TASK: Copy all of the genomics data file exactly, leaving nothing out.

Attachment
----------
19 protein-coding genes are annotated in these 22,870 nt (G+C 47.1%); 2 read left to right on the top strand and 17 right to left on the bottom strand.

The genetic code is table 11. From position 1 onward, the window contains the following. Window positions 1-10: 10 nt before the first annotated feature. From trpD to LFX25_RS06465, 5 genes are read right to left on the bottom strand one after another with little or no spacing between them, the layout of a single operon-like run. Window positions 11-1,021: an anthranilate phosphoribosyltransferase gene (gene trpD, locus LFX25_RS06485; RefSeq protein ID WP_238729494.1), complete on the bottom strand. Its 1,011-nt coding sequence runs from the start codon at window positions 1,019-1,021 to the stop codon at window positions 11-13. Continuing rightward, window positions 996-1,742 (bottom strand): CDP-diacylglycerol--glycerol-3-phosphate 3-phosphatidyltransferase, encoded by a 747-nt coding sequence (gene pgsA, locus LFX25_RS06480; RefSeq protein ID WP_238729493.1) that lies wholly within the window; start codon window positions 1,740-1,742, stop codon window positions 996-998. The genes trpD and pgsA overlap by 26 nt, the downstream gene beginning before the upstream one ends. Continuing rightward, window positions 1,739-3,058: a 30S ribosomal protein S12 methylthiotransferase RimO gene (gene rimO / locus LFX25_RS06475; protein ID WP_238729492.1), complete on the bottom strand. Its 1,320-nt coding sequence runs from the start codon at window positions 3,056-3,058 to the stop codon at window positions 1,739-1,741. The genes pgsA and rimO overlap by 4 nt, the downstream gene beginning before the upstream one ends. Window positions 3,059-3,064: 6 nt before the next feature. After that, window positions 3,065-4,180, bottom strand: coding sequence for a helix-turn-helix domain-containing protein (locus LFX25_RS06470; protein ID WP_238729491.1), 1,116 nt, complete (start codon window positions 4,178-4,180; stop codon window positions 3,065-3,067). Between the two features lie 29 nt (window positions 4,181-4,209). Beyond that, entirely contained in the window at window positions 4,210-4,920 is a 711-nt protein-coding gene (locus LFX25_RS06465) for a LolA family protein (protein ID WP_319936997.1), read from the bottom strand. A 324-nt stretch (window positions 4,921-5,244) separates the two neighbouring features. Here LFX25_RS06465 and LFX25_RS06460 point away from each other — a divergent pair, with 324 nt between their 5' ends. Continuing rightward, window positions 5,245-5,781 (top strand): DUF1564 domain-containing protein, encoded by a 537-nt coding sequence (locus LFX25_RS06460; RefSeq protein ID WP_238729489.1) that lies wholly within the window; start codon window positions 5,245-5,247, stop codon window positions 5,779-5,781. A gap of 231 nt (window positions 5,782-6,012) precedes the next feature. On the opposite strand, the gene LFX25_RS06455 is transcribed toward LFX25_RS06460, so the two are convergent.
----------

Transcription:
19 protein-coding genes are annotated in these 22,870 nt (G+C 47.1%); 2 read left to right on the top strand and 17 right to left on the bottom strand.

The genetic code is table 11. From position 1 onward, the window contains the following. Window positions 1-10: 10 nt before the first annotated feature. From trpD to LFX25_RS06465, 5 genes are read right to left on the bottom strand one after another with little or no spacing between them, the layout of a single operon-like run. Window positions 11-1,021: an anthranilate phosphoribosyltransferase gene (gene trpD, locus LFX25_RS06485; RefSeq protein ID WP_238729494.1), complete on the bottom strand. Its 1,011-nt coding sequence runs from the start codon at window positions 1,019-1,021 to the stop codon at window positions 11-13. Continuing rightward, window positions 996-1,742 (bottom strand): CDP-diacylglycerol--glycerol-3-phosphate 3-phosphatidyltransferase, encoded by a 747-nt coding sequence (gene pgsA, locus LFX25_RS06480; RefSeq protein ID WP_238729493.1) that lies wholly within the window; start codon window positions 1,740-1,742, stop codon window positions 996-998. The genes trpD and pgsA overlap by 26 nt, the downstream gene beginning before the upstream one ends. Continuing rightward, window positions 1,739-3,058: a 30S ribosomal protein S12 methylthiotransferase RimO gene (gene rimO / locus LFX25_RS06475; protein ID WP_238729492.1), complete on the bottom strand. Its 1,320-nt coding sequence runs from the start codon at window positions 3,056-3,058 to the stop codon at window positions 1,739-1,741. The genes pgsA and rimO overlap by 4 nt, the downstream gene beginning before the upstream one ends. Window positions 3,059-3,064: 6 nt before the next feature. After that, window positions 3,065-4,180, bottom strand: coding sequence for a helix-turn-helix domain-containing protein (locus LFX25_RS06470; protein ID WP_238729491.1), 1,116 nt, complete (start codon window positions 4,178-4,180; stop codon window positions 3,065-3,067). Between the two features lie 29 nt (window positions 4,181-4,209). Beyond that, entirely contained in the window at window positions 4,210-4,920 is a 711-nt protein-coding gene (locus LFX25_RS06465) for a LolA family protein (protein ID WP_319936997.1), read from the bottom strand. A 324-nt stretch (window positions 4,921-5,244) separates the two neighbouring features. Here LFX25_RS06465 and LFX25_RS06460 point away from each other — a divergent pair, with 324 nt between their 5' ends. Continuing rightward, window positions 5,245-5,781 (top strand): DUF1564 domain-containing protein, encoded by a 537-nt coding sequence (locus LFX25_RS06460; RefSeq protein ID WP_238729489.1) that lies wholly within the window; start codon window positions 5,245-5,247, stop codon window positions 5,779-5,781. A gap of 231 nt (window positions 5,782-6,012) precedes the next feature. On the opposite strand, the gene LFX25_RS06455 is transcribed toward LFX25_RS06460, so the two are convergent.